Hunt for Missing Genetic Killer Comes Up Empty

Posted: April 4, 2010 at 11:25 pm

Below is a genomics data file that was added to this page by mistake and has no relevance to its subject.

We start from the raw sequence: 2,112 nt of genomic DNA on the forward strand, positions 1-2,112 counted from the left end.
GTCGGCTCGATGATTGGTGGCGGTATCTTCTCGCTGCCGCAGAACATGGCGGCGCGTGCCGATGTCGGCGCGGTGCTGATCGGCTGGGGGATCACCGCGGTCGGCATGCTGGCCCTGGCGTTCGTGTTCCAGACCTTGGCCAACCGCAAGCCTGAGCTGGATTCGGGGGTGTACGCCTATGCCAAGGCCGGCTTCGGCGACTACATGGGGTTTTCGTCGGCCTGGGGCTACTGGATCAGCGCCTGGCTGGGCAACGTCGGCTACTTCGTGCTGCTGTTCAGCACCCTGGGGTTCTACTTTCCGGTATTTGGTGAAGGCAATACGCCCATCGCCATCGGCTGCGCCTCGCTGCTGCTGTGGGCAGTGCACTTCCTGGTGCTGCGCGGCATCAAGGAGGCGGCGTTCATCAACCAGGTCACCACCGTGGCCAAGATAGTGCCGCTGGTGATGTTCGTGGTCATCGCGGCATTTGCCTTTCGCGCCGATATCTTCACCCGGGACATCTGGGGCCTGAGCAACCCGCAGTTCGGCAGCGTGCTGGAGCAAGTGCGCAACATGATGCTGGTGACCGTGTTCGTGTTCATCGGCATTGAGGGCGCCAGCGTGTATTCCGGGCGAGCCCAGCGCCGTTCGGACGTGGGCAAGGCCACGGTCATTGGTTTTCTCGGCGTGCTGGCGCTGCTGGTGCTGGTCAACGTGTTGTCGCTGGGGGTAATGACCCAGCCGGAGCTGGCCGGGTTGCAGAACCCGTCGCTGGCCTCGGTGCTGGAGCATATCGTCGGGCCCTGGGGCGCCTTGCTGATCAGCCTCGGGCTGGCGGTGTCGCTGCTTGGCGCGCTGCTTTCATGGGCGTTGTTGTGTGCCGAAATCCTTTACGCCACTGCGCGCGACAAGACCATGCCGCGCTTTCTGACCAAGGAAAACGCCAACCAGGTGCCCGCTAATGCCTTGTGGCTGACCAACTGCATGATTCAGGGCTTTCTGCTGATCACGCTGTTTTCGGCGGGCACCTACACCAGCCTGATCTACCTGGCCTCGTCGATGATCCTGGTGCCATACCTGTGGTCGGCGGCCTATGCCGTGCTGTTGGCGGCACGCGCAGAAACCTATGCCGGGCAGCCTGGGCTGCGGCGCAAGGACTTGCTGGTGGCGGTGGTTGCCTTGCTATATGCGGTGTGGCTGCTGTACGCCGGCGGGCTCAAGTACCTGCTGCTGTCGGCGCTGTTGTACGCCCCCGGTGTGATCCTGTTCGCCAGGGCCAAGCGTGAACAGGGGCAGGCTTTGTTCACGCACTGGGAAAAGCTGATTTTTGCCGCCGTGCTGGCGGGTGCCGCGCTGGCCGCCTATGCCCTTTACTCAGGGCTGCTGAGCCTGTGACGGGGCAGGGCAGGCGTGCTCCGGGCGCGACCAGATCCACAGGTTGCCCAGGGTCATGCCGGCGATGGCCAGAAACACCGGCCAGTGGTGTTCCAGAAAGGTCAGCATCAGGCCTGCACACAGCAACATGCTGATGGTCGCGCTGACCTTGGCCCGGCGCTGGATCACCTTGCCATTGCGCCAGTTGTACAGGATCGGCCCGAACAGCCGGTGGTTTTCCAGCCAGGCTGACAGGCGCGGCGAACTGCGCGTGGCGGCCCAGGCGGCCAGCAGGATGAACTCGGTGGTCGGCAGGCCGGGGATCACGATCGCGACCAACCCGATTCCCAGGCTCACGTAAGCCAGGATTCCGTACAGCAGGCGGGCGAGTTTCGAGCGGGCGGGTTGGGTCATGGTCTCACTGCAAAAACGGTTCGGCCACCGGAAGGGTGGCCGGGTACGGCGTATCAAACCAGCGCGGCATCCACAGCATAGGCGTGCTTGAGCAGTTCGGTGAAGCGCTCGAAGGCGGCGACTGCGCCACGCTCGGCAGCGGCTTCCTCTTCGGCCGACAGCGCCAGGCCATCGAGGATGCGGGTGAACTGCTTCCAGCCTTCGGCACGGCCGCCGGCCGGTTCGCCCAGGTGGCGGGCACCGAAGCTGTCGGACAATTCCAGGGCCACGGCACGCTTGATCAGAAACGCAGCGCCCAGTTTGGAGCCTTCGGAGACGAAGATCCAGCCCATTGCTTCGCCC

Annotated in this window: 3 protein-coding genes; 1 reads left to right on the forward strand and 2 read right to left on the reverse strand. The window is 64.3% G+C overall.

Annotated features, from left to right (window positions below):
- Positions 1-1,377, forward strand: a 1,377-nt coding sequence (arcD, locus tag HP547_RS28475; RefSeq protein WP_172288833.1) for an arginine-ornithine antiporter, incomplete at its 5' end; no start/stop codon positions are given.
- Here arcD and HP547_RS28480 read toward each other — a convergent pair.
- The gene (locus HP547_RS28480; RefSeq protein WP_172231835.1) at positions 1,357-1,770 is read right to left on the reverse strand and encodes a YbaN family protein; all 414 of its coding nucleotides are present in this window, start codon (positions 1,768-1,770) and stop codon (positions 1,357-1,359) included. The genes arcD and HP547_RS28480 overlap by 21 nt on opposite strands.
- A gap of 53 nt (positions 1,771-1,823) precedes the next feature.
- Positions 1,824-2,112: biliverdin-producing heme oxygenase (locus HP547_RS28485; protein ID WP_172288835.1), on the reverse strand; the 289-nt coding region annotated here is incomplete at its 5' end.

Story Summary: Known as copy-number variations, or CNVs, these extra or missing sequences of the genome have been linked to some rare diseases. Researchers thought they might play a role in common diseases, too. To find whether CNVs might play a part, Wellcome Trust researchers compared CNVs in the genomes of 3,000 healthy people with CNVs in the genomes of 16,000 patients. No individual CNVs had a powerful effect on disease, nor did large numbers of them. Though some rare CNVs are linked to disease, and more remain to be found, the bulk appear to do nothing, wrote the researchers. Comments (2)Not a member?If youre not yet registered with Wired. com, join now so you can share your thoughts and opinions. But what studies/experiments that can be done to continue this research? Sounds like the study attempted to examine junk DNA for correlations to specific diseases, without considering genes at all. If genes are active variables in how junk DNA might be expressed to produce disease, the study would not see it. Statistics is funny that way. If you dont look at all the connected variables, you dont get good results. All rights reserved….Read the Full Story

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